In the issue of the New Yorker magazine, which I saw online, the picture appeared under athis paragraph:
This summer, the photographer Platon took pictures of hundreds of men and women who volunteered to serve in the military and were sent to Iraq or Afghanistan. He followed them on their journey through training and deployment, after demobilization and in hospitals, to compile a portrait of the dedication of the armed services today. Sergeant Tim Johannsen, who lost both legs when he drove over an I.E.D. on his second tour of duty in Iraq, made a point of buying an Army T-shirt to wear in his photograph. Of his sacrifice, he said, “It’s just part of the job. You know what you signed up for.” Sergeant Matthis Chiroux, a military reporter who has become a vocal opponent of the Iraq war, says that he and others like him “take our activism as a continuation of our oath of service.” Like many who enlist, Johannsen and Chiroux come from military families. Sergeant John McKay, a marine whose uncle and grandfather were marines, and whose three-year-old son posed in uniform at the wedding of a cousin, also a marine, said, “He’s just waiting till he’s eighteen.” He went on, “I’m scared for him, but if he wants to do it I’ll support him.”
On “Meet the Press” this morning, former Secretary of State Colin Powell endorsed Barack Obama for President. (Watch it; read the transcript.) In his endorsement, Powell said he was troubled that some Republicans have been spreading rumors that Obama is a Muslim.
Well, the correct answer is, he is not a Muslim, he’s a Christian. He’s always been a Christian. But the really right answer is, what if he is? Is there something wrong with being a Muslim in this country? The answer’s no, that’s not America. Is there something wrong with some seven-year-old Muslim-American kid believing that he or she could be president? Yet, I have heard senior members of my own party drop the suggestion, “He’s a Muslim and he might be associated terrorists.” This is not the way we should be doing it in America.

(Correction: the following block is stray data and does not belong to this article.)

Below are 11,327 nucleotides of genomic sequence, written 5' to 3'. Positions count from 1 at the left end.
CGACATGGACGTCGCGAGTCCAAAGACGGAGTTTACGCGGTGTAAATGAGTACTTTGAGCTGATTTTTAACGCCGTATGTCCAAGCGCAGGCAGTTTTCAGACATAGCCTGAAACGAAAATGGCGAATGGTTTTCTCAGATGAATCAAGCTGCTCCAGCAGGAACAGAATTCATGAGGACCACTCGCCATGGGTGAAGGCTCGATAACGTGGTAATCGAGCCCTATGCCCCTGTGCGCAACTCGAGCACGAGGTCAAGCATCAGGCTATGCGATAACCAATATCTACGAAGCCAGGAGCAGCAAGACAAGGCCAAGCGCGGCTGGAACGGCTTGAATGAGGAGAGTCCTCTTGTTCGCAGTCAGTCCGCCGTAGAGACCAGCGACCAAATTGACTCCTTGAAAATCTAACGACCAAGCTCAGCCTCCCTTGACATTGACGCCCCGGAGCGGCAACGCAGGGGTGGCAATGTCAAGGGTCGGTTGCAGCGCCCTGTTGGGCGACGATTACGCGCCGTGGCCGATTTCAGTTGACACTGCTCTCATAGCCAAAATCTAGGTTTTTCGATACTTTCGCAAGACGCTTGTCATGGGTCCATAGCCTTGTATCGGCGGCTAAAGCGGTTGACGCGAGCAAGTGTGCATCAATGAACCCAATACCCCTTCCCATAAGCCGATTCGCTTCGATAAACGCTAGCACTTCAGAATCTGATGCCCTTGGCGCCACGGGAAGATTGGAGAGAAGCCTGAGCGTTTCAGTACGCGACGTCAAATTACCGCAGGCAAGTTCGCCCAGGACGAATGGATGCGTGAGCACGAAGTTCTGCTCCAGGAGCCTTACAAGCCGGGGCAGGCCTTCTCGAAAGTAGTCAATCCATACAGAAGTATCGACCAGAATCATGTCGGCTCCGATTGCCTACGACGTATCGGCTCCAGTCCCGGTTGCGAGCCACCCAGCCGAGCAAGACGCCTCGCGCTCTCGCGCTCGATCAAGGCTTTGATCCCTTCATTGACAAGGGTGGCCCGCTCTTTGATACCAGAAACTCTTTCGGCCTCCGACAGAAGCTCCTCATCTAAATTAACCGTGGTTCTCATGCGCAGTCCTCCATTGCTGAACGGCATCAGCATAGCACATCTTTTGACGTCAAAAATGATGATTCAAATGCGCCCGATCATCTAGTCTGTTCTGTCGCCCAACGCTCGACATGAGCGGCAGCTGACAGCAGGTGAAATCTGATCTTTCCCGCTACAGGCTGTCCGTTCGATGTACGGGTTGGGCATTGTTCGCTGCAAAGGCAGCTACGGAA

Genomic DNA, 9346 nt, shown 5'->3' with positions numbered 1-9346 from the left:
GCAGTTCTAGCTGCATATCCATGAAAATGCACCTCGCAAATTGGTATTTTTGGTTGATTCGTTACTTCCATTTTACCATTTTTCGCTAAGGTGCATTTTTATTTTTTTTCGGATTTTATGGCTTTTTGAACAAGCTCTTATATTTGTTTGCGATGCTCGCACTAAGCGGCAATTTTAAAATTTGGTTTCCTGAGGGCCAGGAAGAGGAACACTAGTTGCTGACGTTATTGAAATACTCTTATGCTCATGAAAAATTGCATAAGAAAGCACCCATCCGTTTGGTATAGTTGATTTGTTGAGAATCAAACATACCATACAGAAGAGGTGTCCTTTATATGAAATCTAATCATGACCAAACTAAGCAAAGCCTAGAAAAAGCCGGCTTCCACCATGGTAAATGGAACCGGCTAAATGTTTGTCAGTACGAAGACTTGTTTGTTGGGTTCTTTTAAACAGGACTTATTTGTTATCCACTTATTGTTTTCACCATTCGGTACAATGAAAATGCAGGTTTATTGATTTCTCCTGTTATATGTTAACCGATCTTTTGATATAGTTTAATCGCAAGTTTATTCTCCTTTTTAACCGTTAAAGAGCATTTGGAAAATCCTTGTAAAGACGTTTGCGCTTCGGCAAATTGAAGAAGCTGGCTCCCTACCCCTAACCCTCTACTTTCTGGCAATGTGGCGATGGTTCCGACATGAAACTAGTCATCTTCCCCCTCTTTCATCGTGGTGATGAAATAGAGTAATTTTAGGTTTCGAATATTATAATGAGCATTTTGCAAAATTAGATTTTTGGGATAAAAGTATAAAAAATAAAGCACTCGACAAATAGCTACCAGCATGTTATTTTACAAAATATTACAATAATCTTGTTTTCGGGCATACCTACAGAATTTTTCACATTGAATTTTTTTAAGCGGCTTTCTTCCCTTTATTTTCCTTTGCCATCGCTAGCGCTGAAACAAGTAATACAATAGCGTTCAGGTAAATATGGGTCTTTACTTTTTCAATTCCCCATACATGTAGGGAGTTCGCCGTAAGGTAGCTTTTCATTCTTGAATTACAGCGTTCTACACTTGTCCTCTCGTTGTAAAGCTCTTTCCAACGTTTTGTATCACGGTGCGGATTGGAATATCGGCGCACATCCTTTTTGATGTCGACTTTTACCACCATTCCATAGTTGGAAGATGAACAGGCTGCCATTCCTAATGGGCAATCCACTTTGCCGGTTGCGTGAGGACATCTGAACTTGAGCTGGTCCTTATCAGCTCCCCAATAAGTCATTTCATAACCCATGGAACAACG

I feel strongly about this particular point because of a picture I saw in a magazine. It was a photo essay about troops who are serving in Iraq and Afghanistan. And one picture at the tail end of this photo essay was of a mother in Arlington Cemetery, and she had her head on the headstone of her son’s grave. And as the picture focused in, you could see the writing on the headstone. And it gave his awards—Purple Heart, Bronze Star—showed that he died in Iraq, gave his date of birth, date of death. He was 20 years old. And then, at the very top of the headstone, it didn’t have a Christian cross, it didn’t have the Star of David, it had crescent and a star of the Islamic faith. And his name was Kareem Rashad Sultan Khan, and he was an American. He was born in New Jersey. He was 14 years old at the time of 9/11, and he waited until he can go serve his country, and he gave his life.
Now, we have got to stop polarizing ourself in this way. And John McCain is as nondiscriminatory as anyone I know. But I’m troubled about the fact that, within the party, we have these kinds of expressions.
Elsheba Khan at the grave of her son, Specialist Kareem Rashad Sultan Khan.